Don’t Anoint Black Women, Listen to Them

Indeed, as the recent Senate election in Alabama demonstrates.

Black Women

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Food Fear

“If there’s something we need to cut from our diet, it’s fear,” writes Aaron Carroll, a professor of pediatrics at the Indiana University School of Medicine.

The most interesting–and disturbing–point raised by Dr. Carroll is about an American antipathy for science in this case. Even if scientists discredit the notion that “gluten-free” food is necessary for everyone, American consumers don’t care. The indifference to science is part of a general anti-intellectual trend that pervades our culture, perhaps since time-immemorial.

“Subjectivization” and Football?

I found the mention of this densely theoretical term in, of all places, a reflective piece on college football. The question posed in the piece is why do Americans anxiously attach themselves to something they know, at least from its current manifestation, to be ethically suspect. Of late American college football has been plagued by multiple controversies ranging from injuries, to monetary exploitation to sexual assaults by star players.

The answer to that question is “subjectivization”: It’s a term borrowed from French intellectual Michel Foucault. Subjectivization is a practice in which individuals subject themselves to a set of behavioral regulations, and by doing so acquire a sense of their identities.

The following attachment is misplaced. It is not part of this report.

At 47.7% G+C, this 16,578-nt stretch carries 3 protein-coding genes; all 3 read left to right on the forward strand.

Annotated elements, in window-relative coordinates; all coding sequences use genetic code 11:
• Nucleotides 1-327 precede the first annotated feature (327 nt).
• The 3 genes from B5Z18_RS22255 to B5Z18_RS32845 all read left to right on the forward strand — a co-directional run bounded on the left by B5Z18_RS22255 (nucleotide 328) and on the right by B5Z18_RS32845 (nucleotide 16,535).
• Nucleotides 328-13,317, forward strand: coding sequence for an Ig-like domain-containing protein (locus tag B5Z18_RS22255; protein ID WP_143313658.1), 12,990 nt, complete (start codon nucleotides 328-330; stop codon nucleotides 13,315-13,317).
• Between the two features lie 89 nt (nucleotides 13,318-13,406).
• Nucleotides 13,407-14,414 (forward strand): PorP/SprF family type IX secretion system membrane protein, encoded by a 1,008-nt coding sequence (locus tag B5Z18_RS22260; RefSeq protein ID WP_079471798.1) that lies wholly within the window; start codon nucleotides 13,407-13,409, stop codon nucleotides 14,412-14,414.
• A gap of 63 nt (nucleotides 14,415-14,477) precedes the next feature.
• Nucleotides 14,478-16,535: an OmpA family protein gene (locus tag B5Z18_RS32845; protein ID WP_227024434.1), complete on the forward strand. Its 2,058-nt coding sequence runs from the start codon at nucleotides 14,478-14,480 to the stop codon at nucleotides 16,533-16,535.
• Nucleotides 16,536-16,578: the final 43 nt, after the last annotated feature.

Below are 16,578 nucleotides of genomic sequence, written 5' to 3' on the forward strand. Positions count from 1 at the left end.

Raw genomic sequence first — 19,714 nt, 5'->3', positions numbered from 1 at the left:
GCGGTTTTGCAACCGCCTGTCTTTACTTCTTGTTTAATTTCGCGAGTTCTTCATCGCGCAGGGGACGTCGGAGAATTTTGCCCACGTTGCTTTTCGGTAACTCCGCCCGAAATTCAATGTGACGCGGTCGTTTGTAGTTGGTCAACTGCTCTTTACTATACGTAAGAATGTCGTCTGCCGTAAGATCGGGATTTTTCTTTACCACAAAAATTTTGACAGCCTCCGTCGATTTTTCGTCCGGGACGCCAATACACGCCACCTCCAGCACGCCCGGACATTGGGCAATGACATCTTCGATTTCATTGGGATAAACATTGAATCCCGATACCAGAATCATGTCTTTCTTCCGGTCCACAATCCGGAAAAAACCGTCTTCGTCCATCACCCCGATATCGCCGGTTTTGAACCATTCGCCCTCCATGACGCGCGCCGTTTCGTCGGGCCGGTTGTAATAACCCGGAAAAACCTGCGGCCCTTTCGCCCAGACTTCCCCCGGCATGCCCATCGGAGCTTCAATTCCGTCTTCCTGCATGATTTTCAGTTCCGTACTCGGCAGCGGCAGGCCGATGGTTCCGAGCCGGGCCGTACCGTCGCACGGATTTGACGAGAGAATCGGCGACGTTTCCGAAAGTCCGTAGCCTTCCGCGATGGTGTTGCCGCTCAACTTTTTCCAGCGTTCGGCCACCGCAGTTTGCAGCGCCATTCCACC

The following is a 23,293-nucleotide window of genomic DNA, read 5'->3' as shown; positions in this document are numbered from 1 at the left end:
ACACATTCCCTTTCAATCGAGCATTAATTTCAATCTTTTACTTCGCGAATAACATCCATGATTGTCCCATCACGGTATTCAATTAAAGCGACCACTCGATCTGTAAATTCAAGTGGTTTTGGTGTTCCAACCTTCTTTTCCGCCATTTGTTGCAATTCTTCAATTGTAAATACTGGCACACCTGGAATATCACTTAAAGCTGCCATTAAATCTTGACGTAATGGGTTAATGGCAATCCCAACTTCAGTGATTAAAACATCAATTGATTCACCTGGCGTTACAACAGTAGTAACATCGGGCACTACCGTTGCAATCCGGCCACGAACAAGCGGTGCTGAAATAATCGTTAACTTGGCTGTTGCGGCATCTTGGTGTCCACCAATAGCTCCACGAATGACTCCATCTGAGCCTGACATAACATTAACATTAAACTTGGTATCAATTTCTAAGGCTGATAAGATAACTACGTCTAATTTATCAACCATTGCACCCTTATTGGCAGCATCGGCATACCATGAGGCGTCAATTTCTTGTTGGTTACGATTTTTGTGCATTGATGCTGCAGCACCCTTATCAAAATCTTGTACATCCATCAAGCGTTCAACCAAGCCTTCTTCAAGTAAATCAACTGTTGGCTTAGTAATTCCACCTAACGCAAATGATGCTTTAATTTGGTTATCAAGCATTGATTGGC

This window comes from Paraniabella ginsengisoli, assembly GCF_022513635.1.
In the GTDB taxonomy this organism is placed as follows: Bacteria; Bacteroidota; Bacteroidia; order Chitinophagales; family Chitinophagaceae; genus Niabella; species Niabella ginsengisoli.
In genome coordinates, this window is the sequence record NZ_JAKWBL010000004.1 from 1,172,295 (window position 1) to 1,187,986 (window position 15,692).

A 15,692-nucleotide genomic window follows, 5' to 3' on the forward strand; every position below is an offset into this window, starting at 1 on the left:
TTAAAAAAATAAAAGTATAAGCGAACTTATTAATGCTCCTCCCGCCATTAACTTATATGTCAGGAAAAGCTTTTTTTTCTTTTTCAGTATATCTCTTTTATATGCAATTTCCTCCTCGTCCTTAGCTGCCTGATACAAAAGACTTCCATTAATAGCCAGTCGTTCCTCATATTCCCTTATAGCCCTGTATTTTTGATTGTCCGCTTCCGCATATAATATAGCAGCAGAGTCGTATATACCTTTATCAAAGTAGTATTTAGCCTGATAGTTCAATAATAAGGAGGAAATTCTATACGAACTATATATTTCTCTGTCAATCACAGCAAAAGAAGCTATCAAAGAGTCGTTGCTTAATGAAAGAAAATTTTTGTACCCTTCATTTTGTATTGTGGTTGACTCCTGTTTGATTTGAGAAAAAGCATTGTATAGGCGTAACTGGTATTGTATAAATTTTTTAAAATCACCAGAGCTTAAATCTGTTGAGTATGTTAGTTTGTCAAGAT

Ordinary, day-to-day living abounds in instances of subjectivization:

Just as a practicing Christian may create and obtain new forms of self-knowledge through confession, prayer and the observance of Lent, a sports fan can come to understand himself as a particular sort of person — a Southerner, for example, or a “real man” — by adhering to certain rituals, like reading the sports page and watching ESPN every day to gather more and more knowledge about his team, by talking with other fans about that team in the right ways (and proving that he knows more than them), by learning and participating in the songs, chants, dress, tailgate rituals, game-day traditions and home décor choices of its fans.

What of those who resist subjectivization? Or, as Jimmy Ruffin sang in a melancholic mood, “What becomes of the broken hearted?”

I’m convinced they rejoice in secrecy. To abstain from subjectivization is an honorable thing to do. It’s to be proud in one’s autonomy.

 

Have a Nice Day

American Niceness

A book that is especially relevant in our times.

Niceness, the book notes, Niceness, is a virtue of “surfaces rather than depths.” Of all the qualities that might constitute a national character, it is surely the most passive, the closest to simple indifference. Kindness requires active engagement. Compassion involves some measure of vulnerability. But niceness demands so little. It allows you to turn your back and slip out the door, grabbing your coat and calling out, over your shoulder, the sweet and empty wishes that facilitate so many exits: Sounds good. Take care. Have a nice day.